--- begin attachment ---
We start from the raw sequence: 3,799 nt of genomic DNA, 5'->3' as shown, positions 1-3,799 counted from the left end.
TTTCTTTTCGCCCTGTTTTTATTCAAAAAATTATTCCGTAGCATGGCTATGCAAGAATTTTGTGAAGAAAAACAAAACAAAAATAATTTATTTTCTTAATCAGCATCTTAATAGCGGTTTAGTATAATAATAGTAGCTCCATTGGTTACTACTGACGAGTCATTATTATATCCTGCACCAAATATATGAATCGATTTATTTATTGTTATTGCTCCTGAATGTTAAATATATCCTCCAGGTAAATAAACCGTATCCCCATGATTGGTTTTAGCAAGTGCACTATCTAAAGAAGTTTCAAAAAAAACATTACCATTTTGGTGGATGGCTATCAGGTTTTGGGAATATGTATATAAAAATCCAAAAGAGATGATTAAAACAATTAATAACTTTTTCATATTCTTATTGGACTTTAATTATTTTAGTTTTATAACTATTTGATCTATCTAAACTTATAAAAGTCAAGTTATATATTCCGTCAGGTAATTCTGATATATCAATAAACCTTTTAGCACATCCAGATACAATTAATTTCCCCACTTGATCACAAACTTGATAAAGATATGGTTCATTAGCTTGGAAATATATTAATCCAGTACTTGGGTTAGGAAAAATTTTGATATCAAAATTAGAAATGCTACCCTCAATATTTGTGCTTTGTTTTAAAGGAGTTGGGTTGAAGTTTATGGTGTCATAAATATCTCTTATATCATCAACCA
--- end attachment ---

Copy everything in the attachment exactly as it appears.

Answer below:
We start from the raw sequence: 3,799 nt of genomic DNA, 5'->3' as shown, positions 1-3,799 counted from the left end.
TTTCTTTTCGCCCTGTTTTTATTCAAAAAATTATTCCGTAGCATGGCTATGCAAGAATTTTGTGAAGAAAAACAAAACAAAAATAATTTATTTTCTTAATCAGCATCTTAATAGCGGTTTAGTATAATAATAGTAGCTCCATTGGTTACTACTGACGAGTCATTATTATATCCTGCACCAAATATATGAATCGATTTATTTATTGTTATTGCTCCTGAATGTTAAATATATCCTCCAGGTAAATAAACCGTATCCCCATGATTGGTTTTAGCAAGTGCACTATCTAAAGAAGTTTCAAAAAAAACATTACCATTTTGGTGGATGGCTATCAGGTTTTGGGAATATGTATATAAAAATCCAAAAGAGATGATTAAAACAATTAATAACTTTTTCATATTCTTATTGGACTTTAATTATTTTAGTTTTATAACTATTTGATCTATCTAAACTTATAAAAGTCAAGTTATATATTCCGTCAGGTAATTCTGATATATCAATAAACCTTTTAGCACATCCAGATACAATTAATTTCCCCACTTGATCACAAACTTGATAAAGATATGGTTCATTAGCTTGGAAATATATTAATCCAGTACTTGGGTTAGGAAAAATTTTGATATCAAAATTAGAAATGCTACCCTCAATATTTGTGCTTTGTTTTAAAGGAGTTGGGTTGAAGTTTATGGTGTCATAAATATCTCTTATATCATCAACCA